A friend of Harriott’s, Sumaia Masoom (SESP ‘18), connected Harriott and Greenstein on Twitter, and the two met again in person at the next home game. Greenstein’s initial story came out shortly thereafter.

“I made friends with (Harriott) largely by going to the games and she really stands out in the crowd,” Masoom said. “I would recommend that you don’t stand in front of her at a game, ever, and I learned that the hard way. I can understand why some people were uncomfortable. I don’t personally agree with the decision, but I guess Northwestern does as Northwestern wishes.”

Not surprisingly, the athletic department’s decision to ask Harriott to stop shrieking has led people to voice a variety of opinions on Twitter. Greenstein tweeted a screenshot of an email he received calling him an “asshole” because he did not criticize Harriott in his stories. Other fans were on Harriott’s side, condemning NU for silencing one of its best fans.

Mark Carman, a host for WGN Radio who had Harriott on his show on Saturday, said the element of controversy made it a bigger story.

“Holy energy, right? You can’t fake that level of enthusiasm,” Carman said. “It was fun to have her on, and I thought she represented herself great and represented the University great, and a lot of people are killing on her, and she’s taking it all in stride. I find that very impressive.”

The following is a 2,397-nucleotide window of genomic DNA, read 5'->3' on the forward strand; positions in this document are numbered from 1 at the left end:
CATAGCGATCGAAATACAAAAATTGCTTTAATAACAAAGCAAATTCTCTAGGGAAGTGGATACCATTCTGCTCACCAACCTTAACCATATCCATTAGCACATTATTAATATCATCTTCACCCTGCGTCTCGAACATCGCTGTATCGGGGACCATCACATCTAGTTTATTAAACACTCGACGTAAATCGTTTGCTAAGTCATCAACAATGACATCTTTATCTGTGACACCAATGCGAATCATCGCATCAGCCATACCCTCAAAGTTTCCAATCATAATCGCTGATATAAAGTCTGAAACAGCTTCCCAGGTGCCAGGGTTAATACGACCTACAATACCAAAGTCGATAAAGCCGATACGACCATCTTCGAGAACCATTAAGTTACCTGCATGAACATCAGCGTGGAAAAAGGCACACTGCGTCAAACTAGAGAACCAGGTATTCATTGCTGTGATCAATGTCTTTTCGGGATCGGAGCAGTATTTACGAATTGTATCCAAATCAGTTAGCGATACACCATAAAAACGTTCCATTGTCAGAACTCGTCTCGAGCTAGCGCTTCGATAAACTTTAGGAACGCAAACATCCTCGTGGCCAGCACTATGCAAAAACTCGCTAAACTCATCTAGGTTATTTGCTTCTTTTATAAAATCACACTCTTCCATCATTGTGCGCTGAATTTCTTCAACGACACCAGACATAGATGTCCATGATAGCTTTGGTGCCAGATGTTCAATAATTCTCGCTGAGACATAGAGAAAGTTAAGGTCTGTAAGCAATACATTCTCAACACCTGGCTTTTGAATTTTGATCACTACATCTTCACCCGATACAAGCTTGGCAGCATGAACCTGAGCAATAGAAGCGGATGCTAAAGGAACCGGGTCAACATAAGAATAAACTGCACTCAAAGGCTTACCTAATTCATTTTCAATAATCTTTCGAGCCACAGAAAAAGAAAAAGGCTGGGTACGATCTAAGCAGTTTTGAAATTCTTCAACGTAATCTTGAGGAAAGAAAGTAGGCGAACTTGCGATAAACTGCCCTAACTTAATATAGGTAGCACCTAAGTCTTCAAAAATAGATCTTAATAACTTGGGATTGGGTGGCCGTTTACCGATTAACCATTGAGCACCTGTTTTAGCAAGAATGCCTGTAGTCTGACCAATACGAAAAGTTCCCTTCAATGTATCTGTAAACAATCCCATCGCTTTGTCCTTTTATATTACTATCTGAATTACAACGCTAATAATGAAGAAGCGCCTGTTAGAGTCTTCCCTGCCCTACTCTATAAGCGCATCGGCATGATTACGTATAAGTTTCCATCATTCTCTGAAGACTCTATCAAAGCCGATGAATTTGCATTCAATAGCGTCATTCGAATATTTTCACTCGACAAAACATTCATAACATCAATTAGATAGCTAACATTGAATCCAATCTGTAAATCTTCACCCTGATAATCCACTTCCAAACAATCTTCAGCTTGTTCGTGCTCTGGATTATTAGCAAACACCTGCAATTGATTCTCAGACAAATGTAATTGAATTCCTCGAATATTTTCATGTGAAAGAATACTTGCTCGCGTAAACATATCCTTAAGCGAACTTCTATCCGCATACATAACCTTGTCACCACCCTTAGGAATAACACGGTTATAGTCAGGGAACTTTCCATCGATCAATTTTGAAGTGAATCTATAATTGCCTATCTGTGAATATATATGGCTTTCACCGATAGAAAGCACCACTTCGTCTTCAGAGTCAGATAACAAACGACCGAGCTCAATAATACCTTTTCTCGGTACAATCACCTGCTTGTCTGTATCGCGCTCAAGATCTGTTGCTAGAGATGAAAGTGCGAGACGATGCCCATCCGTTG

Harriott is far from the first superfan who has gained attention for a particular act. Robin Schreiber, known popularly as Dance Cam Mom, has become something of a sensation for her dance performances on the jumbotron at Golden State Warriors games. Her Instagram account has over 45,000 followers.

Schreiber said her situation is different from Harriott’s, as she only dances when on camera during timeouts and a dance routine is less likely to be viewed as annoying than a scream, but she favors letting Harriott shriek so long as it is not affecting the game.

“If I were sitting next to somebody that had a loud scream, I think it would be annoying,” Schreiber said. “(But) if it’s not impeding the game in any way, my opinion is let her participate.”

As for Harriott herself, she has been embracing the attention and using it to talk about her love for Northwestern. She said a couple people even reached out to her on Twitter offering to have her in court and cover her legal fees, though she has no interest in taking legal action against the University.

Harriott said she believes the story will die down eventually, but she has definitely been enjoying her time in the spotlight.

“I’m super appreciative to all the people who have talked to me and I’ve met,” Harriott said. “I never would have thought I would be on ABC 7. I never thought I would be on WGN last night. I never thought I would be offered a celebrity appearance at the Goose Island kicking challenge, but I did, and I’ve met so many amazing people through this whole process, and it’s just been an absolute blast.”

Email: benjaminrosenberg2021@u.northwestern.edu
Twitter: @bxrosenberg